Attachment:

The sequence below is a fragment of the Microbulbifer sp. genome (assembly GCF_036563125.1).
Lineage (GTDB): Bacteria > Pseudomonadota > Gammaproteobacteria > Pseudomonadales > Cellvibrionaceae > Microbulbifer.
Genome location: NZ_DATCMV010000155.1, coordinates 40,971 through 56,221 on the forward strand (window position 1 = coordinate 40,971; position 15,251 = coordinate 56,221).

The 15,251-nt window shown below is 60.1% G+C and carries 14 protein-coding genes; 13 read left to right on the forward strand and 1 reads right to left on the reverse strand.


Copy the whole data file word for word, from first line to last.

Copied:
The sequence below is a fragment of the Microbulbifer sp. genome (assembly GCF_036563125.1).
Lineage (GTDB): Bacteria > Pseudomonadota > Gammaproteobacteria > Pseudomonadales > Cellvibrionaceae > Microbulbifer.
Genome location: NZ_DATCMV010000155.1, coordinates 40,971 through 56,221 on the forward strand (window position 1 = coordinate 40,971; position 15,251 = coordinate 56,221).

The 15,251-nt window shown below is 60.1% G+C and carries 14 protein-coding genes; 13 read left to right on the forward strand and 1 reads right to left on the reverse strand.